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If Seattle is going to #defundSPD in 2020, this is how it happens

The Seattle City Council Wednesday continued its discussion of deep cuts to the Seattle Police Department and a redirection to increase funding to social and community programs as it battles through a contentious midyear rebalancing of the city’s budget amid major shortfalls stemming from the COVID-19 pandemic.

The city faces a $378 million budget gap as reduced revenue and unexpected spending on the novel coronavirus have wreaked havoc on the city’s finances. Mayor Jenny Durkan is proposing more than $183 million in spending reductions to reflect these woes.

Notable cuts include:

  • $8 million for pausing the Center City Connector streetcar initiative
  • Nearly $7.3 million from the delay of 12 transportation projects
  • $9 million to delay the city’s contribution to the expansion of the aquarium
  • $1.8 million in lost funding for a comprehensive health clinic
  • $2.5 million to stop the implementation of an accessory dwelling unit project from the city Office of Housing.
  • Almost $3.3 million from a hiring freeze at Seattle Public Utilities 

But — after weeks of protest and activism and an ongoing political battle pitting the Durkan administration against the city’s activist core —  the fight over changes to the remaining budget for SPD and cuts to the city’s broader criminal justice system remain at the center of the debate. The mayor is pushing for a little over $20 million in cuts to the department’s budget for the rest of the year, amounting to about 10% of its remaining funds. But this wasn’t enough for advocates of clear change to the way police operate in Seattle.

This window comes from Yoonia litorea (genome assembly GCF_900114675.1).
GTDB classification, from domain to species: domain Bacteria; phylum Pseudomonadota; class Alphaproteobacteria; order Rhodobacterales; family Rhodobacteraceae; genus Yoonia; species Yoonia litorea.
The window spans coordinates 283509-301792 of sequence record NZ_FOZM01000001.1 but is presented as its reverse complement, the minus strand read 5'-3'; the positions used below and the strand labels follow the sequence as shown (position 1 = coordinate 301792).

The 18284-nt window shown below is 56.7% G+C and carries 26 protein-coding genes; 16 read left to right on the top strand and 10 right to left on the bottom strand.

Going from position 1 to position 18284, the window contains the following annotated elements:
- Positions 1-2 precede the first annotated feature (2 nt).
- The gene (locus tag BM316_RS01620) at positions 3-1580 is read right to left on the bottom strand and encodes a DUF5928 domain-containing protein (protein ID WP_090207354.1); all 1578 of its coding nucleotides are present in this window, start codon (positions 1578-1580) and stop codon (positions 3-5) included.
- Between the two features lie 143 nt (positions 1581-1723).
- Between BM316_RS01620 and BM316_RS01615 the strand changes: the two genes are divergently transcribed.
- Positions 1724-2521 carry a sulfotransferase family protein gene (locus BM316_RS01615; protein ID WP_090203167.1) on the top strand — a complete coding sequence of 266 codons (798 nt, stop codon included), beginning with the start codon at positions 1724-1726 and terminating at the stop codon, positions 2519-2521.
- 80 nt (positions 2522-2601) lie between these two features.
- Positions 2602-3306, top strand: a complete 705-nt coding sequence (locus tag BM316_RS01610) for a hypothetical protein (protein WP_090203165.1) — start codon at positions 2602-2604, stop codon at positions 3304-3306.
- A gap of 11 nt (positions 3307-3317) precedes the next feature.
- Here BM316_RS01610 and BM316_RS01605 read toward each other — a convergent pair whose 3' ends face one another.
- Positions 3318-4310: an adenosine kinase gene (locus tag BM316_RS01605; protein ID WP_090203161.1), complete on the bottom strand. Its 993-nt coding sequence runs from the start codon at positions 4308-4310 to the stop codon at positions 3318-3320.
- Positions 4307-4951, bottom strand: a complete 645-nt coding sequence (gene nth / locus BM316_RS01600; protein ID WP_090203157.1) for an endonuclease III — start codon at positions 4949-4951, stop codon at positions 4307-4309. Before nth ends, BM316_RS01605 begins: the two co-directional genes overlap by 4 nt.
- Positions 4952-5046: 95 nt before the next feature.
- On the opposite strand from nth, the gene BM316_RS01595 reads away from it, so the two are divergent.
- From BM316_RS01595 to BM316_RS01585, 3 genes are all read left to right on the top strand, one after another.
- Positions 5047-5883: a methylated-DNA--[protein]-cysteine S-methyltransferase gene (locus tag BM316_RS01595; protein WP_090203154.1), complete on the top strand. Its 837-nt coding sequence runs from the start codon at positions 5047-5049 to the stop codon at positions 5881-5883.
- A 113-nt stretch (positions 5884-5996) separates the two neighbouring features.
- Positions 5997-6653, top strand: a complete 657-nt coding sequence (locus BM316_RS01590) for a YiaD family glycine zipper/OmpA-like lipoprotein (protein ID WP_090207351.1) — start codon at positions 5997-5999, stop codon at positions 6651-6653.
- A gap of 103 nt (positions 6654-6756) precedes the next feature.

“The cuts need to begin this year,” Angélica Cházaro, a law professor at the University of Washington and organizer with Decriminalize Seattle, told the council Wednesday. “The city has to commit to the reorganization of the police department to both reduce its size, reallocate its funds and positions to city departments and community organizations that are better suited to creating public health and safety.”

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The biggest chunk of the proposed reduction is reducing overtime expenses for officers by $8.6 million with less special events and emphasis patrols to staff — even as demonstrations against systemic racism and police brutality have cost the department $6.3 million since late May. The city also gets to save $4 million by putting the department’s North Precinct project on hold, $3.1 million by reducing the expected wage increase for officers, and over $4 million in reduced equipment and personnel expenses.

Durkan announced earlier this week that she wants to remove $76 million from the SPD budget next year, a concession that didn’t satisfy protesters.

“With 800,000 911 calls every year, reimagining community safety is incredibly complex, and many of the issues that community is rightly asking the City to address require scaling new resources,” a spokesperson from the mayor’s office said in an email Wednesday. “Mayor Durkan believes they are worth solving, and her and the Chief are ready to do the work.”

District 3’s council member Kshama Sawant said she didn’t want to wait to start defunding the SPD by 50%, arguing it should start this year.